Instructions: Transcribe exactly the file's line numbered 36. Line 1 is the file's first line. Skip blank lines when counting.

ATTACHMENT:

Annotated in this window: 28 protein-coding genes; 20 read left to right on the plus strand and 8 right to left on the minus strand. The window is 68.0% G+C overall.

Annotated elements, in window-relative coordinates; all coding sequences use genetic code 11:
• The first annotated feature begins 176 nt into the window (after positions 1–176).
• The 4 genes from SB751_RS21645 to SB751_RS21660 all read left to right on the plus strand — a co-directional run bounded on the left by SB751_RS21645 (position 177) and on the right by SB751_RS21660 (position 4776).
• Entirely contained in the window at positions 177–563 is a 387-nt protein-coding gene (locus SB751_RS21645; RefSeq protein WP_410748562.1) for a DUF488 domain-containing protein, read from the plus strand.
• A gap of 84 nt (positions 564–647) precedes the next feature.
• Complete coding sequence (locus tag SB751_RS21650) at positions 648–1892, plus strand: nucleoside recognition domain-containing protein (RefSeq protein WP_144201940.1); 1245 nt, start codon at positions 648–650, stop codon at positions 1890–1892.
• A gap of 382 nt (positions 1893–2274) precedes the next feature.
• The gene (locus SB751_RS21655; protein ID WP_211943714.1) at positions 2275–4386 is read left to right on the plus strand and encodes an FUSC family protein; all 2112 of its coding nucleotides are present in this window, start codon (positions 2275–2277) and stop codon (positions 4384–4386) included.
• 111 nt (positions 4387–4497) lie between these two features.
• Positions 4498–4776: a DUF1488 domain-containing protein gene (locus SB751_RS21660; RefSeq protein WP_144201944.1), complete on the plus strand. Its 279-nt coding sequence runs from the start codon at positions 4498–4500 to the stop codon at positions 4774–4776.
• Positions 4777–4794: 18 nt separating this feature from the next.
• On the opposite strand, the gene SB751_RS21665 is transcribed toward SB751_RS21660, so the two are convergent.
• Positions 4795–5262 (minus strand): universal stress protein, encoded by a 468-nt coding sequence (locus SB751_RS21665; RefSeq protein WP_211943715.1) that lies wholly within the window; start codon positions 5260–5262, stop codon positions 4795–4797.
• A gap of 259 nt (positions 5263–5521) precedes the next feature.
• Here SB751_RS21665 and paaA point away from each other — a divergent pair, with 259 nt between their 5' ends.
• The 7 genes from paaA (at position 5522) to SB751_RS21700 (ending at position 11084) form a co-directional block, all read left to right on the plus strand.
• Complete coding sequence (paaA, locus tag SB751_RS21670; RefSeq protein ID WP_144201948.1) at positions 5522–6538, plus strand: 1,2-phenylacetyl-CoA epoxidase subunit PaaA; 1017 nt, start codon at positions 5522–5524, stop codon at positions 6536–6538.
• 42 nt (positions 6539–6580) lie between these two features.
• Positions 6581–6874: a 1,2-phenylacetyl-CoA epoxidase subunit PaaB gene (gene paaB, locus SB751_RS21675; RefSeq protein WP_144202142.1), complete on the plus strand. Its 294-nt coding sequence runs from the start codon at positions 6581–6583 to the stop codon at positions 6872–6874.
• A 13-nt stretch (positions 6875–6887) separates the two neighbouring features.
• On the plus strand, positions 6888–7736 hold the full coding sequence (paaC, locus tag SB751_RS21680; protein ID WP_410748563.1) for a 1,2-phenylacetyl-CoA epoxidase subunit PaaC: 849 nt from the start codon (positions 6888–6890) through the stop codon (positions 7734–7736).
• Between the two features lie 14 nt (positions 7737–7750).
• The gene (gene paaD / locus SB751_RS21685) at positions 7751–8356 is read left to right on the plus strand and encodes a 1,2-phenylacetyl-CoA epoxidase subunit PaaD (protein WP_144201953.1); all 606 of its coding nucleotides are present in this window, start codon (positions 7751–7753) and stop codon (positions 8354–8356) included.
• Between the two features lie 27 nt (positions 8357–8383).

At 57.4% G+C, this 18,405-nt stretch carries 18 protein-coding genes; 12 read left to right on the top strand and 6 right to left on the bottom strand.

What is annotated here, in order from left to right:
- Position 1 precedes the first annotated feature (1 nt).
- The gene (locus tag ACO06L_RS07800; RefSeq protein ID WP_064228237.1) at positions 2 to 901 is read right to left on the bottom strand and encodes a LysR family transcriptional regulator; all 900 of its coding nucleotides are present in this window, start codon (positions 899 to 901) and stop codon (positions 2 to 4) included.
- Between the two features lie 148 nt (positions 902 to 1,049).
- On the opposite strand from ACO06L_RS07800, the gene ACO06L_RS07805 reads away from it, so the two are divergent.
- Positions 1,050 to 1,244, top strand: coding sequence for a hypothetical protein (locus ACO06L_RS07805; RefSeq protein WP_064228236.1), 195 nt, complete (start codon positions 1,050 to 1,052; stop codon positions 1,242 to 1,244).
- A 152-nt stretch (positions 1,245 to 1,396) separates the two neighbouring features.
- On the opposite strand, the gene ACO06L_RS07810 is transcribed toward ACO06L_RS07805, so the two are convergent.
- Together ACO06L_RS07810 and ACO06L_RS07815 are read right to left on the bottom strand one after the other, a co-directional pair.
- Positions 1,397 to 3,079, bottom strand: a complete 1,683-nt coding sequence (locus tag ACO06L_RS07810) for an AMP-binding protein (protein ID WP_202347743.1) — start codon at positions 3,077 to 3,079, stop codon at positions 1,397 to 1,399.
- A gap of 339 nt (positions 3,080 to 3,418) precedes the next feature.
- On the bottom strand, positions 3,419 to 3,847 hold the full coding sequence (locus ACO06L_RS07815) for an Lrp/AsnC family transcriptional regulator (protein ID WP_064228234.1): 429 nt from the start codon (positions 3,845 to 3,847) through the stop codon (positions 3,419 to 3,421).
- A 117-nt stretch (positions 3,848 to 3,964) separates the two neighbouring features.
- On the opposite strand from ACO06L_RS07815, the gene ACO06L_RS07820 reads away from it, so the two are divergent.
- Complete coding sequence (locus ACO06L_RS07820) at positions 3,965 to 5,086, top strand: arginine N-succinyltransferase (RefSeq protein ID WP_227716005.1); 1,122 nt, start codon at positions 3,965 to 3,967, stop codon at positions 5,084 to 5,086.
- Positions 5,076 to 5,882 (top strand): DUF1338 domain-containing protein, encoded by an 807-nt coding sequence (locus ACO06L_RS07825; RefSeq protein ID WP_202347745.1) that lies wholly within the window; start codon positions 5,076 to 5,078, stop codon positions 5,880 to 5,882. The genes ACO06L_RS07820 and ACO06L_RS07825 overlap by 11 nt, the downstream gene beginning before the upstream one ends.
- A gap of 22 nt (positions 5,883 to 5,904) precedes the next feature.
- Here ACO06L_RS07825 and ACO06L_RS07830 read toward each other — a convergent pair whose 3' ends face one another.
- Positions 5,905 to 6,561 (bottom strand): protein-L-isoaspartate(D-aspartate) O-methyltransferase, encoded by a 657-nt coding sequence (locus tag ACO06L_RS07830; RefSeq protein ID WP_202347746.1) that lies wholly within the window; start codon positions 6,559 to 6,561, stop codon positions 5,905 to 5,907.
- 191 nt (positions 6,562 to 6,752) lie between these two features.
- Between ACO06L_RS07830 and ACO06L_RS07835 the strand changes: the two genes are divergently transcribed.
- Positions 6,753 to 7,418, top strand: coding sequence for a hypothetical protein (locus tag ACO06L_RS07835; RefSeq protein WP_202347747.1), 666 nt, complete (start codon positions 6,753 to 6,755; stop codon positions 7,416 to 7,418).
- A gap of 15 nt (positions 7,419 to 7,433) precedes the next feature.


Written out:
- Positions 1,397 to 3,079, bottom strand: a complete 1,683-nt coding sequence (locus tag ACO06L_RS07810) for an AMP-binding protein (protein ID WP_202347743.1) — start codon at positions 3,077 to 3,079, stop codon at positions 1,397 to 1,399.